– I’ve believed all along that Ramon Castro was the most effective
catcher on the Mets’ roster. The scary thing is that he also might have
been the organization’s best option at first base after Carlos Delgado
went down. After another hitless game Tuesday, Daniel Murphy is down to
.234/.318/.347 for the season. Castro has never played first base, but
it’s not like Murphy is even living up to the low standards set by
Carlos Delgado on defense. It’s time to send Murphy down and try
Fernando Tatis as a stopgap at first.
– Maybe it is time to do something about Eric Wedge: Travis Hafner
was intentionally walked twice by Brewers right-handers while hitting
sixth ahead of Chris Gimenez, a rookie making his fourth major league
start. Hafner, who entered with a 934 OPS, ended up hitting a rather
meaningless two-run homer in the ninth. The guy batting ahead of him,
Ryan Garko, entered with a 668 OPS against right-handers this season.
– It was a rough night for Hanley Ramirez. He committed an error on
a routine grounder, and he allowed Jacoby Ellsbury to score from second
on an infield single when neither he nor Dan Uggla could knock down the
ball. Also, with the Red Sox up 8-2 with no outs in the sixth, he was
thrown out trying to stretch a single into a double. He did hustle the
whole way, but it was an awful decision.
– The Giants offense couldn’t have much less impressive in Angels
starter Sean O’Sullivan’s major league debut. Sullivan did do a pretty
good job of keeping his 90-92 mph fastball low in the zone, plus he was
able to get ahead in the count with his curveball. Still, the Giants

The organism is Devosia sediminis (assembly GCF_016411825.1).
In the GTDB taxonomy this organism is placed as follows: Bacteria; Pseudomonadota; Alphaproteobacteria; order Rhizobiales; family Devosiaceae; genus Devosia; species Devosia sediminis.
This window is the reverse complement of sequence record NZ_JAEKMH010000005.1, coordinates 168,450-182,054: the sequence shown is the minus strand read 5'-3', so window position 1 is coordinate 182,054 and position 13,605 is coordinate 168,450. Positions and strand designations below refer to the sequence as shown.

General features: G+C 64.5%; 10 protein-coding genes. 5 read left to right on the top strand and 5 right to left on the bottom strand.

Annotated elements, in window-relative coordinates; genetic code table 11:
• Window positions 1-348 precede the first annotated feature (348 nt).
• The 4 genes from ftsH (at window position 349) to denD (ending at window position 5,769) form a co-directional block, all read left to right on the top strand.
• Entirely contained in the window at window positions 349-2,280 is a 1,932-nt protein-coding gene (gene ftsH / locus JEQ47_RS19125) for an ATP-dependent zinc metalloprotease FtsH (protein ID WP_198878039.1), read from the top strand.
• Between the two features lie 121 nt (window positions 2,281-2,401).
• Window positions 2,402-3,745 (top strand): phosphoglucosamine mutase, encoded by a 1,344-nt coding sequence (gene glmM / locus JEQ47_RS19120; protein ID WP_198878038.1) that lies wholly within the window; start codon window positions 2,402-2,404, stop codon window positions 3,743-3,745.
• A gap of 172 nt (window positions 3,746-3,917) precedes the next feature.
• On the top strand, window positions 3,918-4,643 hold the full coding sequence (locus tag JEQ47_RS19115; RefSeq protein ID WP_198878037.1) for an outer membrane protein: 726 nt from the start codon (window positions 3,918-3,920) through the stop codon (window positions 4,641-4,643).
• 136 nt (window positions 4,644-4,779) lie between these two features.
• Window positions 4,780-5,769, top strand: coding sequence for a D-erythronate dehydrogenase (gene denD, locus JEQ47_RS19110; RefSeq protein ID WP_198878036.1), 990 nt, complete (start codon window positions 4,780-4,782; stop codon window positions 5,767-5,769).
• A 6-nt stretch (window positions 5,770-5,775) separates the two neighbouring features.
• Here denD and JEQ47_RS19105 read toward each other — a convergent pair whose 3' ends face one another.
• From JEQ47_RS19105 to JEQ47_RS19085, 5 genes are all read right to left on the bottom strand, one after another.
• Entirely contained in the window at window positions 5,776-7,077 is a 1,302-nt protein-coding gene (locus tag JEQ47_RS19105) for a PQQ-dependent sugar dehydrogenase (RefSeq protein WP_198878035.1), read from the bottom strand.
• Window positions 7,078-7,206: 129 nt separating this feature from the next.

showed very little interest in battling him. The lone walk he issued
came with two outs in the seventh, and he was able to complete seven
while throwing 98 pitches.
Jon Heyman of CBS Sports spoke to an anonymous baseball executive, who said that Nationals closer Jonathan Papelbon is “untradeable”. The Nationals are hoping to trade both Papelbon and the man he displaced, Drew Storen.
Papelbon has a poor reputation in baseball, particularly after a dugout altercation with superstar outfielder Bryce Harper. Focusing strictly on what he does on the field, Papelbon still gets the job done. The 35-year-old finished the last season with a combined 2.13 ERA, 24 saves, and a 56/12 K/BB ratio over 63 1/3 innings between the Phillies and Nationals.
The Nationals owe Papelbon $11 million for the 2016 season.
Baseball America’s J.J. Cooper reports that corner infielder Mike Hessman has retired from professional baseball after 20 seasons. Hessman hit 433 home runs in the minor leagues, an all-time record. He broke Buzz Arlett’s record this past August and with style as #433 was a grand slam.
Hessman, 37, was selected in the 16th round of the 1996 draft by the Braves and remained with the organization through the 2004 season. He then went to the Tigers from 2005-09, the Mets in 2010, then drifted into the Astros and Reds’ farm systems before returning to the Tigers for the last two years.
Hessman took 250 plate appearances at the major league level, batting .188/.272/.422 with 14 home runs and 33 RBI.